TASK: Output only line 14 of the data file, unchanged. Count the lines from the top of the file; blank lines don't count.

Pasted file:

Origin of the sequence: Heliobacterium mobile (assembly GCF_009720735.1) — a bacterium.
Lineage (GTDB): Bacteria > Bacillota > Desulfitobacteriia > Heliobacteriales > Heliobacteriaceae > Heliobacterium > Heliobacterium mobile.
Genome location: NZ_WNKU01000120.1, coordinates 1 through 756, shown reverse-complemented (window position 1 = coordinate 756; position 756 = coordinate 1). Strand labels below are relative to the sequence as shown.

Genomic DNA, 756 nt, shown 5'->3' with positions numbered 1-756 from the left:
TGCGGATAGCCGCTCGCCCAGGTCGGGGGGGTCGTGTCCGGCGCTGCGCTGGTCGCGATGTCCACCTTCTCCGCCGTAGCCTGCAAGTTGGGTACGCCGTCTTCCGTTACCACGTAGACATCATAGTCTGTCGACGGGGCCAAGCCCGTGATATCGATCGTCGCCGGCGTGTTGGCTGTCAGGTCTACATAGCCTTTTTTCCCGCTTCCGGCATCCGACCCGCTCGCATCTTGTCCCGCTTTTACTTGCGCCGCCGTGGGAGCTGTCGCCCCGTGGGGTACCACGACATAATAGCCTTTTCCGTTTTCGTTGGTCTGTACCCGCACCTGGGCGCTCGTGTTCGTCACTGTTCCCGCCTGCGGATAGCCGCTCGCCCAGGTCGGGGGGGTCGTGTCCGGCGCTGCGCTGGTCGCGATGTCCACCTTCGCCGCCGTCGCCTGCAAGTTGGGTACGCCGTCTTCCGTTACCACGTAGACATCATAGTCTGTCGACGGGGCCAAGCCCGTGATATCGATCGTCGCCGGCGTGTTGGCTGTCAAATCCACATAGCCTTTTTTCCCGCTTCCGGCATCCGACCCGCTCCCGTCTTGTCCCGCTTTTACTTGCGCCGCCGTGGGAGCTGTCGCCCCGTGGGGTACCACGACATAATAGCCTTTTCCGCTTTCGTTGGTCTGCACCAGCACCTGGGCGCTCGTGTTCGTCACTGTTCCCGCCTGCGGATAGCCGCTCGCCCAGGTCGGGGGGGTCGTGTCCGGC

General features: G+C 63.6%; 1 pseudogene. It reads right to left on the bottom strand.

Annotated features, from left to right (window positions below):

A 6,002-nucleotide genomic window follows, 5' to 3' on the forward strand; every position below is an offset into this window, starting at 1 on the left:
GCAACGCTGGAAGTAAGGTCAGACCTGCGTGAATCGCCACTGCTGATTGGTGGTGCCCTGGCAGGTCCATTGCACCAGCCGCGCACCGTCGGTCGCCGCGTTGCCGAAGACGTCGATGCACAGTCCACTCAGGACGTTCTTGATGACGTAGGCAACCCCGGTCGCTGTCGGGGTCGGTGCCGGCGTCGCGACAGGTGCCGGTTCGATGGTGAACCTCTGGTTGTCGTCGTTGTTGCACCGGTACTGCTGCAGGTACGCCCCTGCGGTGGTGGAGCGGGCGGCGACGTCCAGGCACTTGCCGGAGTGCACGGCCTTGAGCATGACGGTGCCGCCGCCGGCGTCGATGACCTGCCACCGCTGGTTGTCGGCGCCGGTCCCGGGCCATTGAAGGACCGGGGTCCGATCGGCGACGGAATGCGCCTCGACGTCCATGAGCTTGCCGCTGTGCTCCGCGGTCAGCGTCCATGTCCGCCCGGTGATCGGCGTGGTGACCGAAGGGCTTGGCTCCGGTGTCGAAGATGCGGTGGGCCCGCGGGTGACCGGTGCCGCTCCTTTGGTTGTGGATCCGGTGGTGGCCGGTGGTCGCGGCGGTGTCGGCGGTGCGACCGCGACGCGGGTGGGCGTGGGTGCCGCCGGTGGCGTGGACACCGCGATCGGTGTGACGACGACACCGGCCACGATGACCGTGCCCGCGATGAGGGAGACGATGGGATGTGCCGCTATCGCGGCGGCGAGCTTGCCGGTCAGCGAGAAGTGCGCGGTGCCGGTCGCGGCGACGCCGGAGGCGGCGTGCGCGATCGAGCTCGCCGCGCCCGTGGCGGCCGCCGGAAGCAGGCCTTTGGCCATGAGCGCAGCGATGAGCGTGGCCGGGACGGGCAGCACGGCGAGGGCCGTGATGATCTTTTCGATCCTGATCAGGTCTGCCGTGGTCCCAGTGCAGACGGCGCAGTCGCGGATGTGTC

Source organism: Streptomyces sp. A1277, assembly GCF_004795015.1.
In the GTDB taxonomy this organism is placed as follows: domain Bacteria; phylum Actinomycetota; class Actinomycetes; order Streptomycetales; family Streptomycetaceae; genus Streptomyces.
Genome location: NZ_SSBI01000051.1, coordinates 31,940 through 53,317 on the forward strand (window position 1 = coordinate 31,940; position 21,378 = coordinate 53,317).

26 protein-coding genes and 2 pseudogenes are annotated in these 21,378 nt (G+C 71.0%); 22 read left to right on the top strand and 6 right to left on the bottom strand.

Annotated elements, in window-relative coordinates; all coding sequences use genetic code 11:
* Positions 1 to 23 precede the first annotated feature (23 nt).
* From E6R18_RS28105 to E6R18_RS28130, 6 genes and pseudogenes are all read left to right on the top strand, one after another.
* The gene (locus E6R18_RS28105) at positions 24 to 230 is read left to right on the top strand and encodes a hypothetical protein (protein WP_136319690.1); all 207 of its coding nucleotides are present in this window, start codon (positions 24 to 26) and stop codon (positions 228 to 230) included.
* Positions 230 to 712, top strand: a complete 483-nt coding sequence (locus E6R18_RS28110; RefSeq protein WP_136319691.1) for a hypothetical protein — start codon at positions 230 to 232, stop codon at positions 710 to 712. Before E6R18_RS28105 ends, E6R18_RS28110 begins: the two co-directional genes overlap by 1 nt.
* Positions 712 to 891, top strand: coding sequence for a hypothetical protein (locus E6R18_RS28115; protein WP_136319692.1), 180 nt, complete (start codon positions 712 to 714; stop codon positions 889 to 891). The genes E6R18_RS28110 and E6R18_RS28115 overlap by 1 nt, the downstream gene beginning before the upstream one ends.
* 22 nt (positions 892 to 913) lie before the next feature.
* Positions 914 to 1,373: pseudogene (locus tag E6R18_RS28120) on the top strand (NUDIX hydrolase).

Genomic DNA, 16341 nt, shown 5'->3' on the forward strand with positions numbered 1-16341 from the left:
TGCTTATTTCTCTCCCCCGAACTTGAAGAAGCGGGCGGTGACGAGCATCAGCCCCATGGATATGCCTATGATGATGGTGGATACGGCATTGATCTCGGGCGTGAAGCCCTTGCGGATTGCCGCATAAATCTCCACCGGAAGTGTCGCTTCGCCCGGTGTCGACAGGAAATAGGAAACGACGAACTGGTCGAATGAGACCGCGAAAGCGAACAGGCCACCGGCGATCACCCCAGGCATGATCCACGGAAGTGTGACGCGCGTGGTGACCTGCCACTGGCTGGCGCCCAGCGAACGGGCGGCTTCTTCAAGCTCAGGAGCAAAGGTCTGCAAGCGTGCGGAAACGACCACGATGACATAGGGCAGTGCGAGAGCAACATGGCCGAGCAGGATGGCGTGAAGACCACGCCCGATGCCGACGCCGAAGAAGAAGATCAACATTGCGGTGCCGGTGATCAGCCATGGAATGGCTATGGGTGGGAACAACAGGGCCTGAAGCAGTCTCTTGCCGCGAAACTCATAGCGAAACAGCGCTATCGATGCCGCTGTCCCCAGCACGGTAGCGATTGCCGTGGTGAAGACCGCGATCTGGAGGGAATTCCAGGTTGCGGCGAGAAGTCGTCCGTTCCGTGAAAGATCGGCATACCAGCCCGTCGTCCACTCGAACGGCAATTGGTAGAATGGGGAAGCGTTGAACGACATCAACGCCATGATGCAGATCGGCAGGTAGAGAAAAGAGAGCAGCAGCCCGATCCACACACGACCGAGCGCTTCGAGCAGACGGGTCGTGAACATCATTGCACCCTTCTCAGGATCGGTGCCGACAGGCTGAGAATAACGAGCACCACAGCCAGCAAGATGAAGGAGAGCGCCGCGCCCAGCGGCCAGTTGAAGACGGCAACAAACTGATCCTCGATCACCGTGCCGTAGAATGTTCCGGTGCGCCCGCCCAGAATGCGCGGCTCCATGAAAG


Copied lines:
Annotated elements, in window-relative coordinates; all coding sequences use genetic code 11: